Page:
0
$\begingroup$

Does this definition of a pullback of a differential form make sense?

$\phi:M\rightarrow N$ and $\alpha\in\Omega^r(N)$ then define $$(\phi^*\alpha(X_1,\dots,X_r))(p) := \alpha(\phi(p))(\phi_{*_p}X_1(p),\dots,\phi_{*_p}X_r(p))$$ If it does make sense, it is annoying because it mixes both interpretations of a differential form. Ie on one side it is a map from vector fields to smooth functions and on the other, it is a map from a manifold to tangent bundle.

$\endgroup$
  • 1
    $\begingroup$ In the last sentence, I think you mean a map from a manifold to some exterior power of the cotangent bundle. $\endgroup$ – Michael Albanese Dec 6 '17 at 16:36
0
$\begingroup$

If you want to view both sides consistently, use

$$(\phi^*\alpha)(p)(X_1(p), \dots, X_r(p)) = \alpha(\phi(p))(\phi_{*_p}X_1(p), \dots, \phi_{*_p}X_r(p)).$$

$\endgroup$
  • $\begingroup$ for the first line, $\phi_*X$ is not necessarily a vector field on the whole of the manifold. Is this just solved by saying that $\alpha$ is local? $\endgroup$ – tomak Dec 7 '17 at 10:23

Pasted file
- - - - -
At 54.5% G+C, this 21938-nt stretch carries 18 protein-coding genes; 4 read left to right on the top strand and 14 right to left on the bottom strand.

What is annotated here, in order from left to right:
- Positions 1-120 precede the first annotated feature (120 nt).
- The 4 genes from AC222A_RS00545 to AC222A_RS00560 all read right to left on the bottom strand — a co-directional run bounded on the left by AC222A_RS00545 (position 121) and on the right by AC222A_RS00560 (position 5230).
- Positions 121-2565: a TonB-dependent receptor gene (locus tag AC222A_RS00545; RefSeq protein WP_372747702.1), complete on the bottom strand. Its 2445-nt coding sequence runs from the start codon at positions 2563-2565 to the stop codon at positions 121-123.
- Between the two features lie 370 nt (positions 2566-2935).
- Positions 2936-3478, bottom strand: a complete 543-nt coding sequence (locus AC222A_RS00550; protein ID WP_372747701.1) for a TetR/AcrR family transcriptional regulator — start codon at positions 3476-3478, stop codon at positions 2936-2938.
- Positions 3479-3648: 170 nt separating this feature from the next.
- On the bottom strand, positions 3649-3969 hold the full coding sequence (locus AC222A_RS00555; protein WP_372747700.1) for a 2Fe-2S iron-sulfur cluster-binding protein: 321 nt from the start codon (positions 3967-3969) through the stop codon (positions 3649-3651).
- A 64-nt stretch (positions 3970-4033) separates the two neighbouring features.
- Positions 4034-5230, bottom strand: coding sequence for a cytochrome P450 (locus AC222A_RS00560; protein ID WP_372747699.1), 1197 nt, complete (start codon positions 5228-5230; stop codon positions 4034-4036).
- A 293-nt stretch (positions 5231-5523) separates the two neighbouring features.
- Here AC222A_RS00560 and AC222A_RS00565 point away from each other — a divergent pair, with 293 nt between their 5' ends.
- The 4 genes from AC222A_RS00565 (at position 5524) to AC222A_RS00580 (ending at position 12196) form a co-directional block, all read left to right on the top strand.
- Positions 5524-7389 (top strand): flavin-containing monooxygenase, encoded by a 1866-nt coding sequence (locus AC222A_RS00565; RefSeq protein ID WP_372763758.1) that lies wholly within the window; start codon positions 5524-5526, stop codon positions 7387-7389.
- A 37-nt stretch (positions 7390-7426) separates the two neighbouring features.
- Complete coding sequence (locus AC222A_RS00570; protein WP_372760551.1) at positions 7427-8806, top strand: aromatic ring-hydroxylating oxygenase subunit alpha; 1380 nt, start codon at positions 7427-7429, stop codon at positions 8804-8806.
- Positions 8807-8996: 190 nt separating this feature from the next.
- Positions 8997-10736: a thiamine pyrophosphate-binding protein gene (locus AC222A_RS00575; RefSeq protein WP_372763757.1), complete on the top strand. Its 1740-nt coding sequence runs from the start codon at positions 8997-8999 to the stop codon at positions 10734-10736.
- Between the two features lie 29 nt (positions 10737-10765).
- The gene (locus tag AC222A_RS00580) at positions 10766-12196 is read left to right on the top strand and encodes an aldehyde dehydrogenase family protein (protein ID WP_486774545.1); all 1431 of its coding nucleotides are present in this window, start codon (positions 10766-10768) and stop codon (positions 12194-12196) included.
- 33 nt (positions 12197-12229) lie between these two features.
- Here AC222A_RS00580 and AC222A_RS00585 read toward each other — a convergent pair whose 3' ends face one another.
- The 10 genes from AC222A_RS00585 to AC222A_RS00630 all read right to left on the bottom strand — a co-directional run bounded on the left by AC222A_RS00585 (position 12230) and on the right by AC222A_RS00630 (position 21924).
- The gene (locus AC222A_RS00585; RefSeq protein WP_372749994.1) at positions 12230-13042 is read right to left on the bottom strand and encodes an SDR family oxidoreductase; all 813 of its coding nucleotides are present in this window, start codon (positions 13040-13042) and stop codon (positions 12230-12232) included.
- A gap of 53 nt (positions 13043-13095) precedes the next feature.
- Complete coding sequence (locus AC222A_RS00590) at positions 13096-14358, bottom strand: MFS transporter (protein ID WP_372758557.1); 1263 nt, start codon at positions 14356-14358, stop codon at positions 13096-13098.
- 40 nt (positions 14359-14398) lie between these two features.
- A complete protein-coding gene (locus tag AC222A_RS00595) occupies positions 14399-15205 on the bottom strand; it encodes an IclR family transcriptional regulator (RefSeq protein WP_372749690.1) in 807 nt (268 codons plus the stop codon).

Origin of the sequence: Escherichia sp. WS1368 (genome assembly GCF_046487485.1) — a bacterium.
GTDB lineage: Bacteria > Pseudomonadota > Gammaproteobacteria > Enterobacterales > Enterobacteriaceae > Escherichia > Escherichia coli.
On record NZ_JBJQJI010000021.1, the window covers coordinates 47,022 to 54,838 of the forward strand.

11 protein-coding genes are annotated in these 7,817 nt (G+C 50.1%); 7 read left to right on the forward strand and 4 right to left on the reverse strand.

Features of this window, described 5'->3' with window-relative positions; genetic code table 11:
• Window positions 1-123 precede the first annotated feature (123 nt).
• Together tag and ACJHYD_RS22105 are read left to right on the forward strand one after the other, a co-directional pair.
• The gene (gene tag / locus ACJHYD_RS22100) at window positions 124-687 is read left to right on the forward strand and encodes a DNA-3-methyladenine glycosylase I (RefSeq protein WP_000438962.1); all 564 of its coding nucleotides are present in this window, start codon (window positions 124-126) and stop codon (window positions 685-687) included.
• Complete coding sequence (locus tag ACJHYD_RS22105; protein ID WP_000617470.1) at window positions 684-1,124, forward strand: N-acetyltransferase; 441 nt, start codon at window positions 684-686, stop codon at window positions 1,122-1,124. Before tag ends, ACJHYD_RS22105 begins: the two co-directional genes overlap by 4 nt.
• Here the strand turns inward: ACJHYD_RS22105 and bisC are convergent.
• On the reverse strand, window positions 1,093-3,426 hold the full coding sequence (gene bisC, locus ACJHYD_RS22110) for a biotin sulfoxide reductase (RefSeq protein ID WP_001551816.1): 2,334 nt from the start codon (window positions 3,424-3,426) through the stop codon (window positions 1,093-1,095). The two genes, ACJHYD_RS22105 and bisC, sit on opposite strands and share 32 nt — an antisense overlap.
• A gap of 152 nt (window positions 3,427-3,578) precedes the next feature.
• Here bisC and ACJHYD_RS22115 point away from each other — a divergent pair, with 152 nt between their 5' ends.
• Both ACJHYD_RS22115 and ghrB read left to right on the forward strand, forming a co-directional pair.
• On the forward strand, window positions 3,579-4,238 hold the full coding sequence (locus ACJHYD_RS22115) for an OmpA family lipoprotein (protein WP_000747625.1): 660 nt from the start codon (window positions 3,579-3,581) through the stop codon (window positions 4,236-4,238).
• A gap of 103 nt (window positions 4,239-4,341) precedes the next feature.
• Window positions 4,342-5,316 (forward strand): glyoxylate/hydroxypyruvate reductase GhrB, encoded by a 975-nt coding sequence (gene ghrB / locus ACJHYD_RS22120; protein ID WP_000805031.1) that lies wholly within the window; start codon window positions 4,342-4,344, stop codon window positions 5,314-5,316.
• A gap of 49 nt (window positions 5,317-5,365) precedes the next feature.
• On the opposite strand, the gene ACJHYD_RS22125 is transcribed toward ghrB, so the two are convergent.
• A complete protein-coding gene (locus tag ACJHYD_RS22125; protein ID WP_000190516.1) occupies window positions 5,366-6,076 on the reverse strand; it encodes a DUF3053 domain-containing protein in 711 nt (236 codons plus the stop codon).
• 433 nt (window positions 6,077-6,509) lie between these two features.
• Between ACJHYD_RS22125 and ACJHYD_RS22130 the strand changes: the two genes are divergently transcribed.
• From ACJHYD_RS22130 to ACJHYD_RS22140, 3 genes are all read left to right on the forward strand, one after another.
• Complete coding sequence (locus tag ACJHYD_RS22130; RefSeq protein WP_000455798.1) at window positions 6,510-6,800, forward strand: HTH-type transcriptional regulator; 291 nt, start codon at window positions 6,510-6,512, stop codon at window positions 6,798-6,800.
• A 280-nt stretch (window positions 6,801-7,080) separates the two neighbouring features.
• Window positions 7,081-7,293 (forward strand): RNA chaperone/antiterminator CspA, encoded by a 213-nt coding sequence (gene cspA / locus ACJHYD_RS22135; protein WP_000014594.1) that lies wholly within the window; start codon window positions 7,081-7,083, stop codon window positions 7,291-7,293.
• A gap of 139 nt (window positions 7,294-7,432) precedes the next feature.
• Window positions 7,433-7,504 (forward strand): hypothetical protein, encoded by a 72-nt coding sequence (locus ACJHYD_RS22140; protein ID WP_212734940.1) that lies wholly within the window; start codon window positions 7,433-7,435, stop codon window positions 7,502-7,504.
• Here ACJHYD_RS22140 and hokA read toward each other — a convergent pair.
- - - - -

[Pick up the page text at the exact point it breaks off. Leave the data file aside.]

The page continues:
• $\begingroup$ @tomak: You're right, I was being silly. The expression $\phi_*X$ need not be well-defined (for example, when $\phi(p) = \phi(q)$ but $\phi_{*_p}X(p) \neq \phi_{*_q}X(q)$). I will remove it. $\endgroup$ – Michael Albanese Dec 7 '17 at 15:05
  • $\begingroup$ And is there then no way of seing both sides as maps from vector fields to smooth functions? I find that interpretation much easier :p $\endgroup$ – tomak Dec 8 '17 at 9:27
  • $\begingroup$ I don't think so, and precisely for the reason you mentioned: you can't pushforward vector fields. $\endgroup$ – Michael Albanese Dec 8 '17 at 13:36

Your Answer

By clicking “Post Your Answer”, you agree to our terms of service, privacy policy and cookie policy

Not the answer you're looking for? Browse other questions tagged or ask your own question.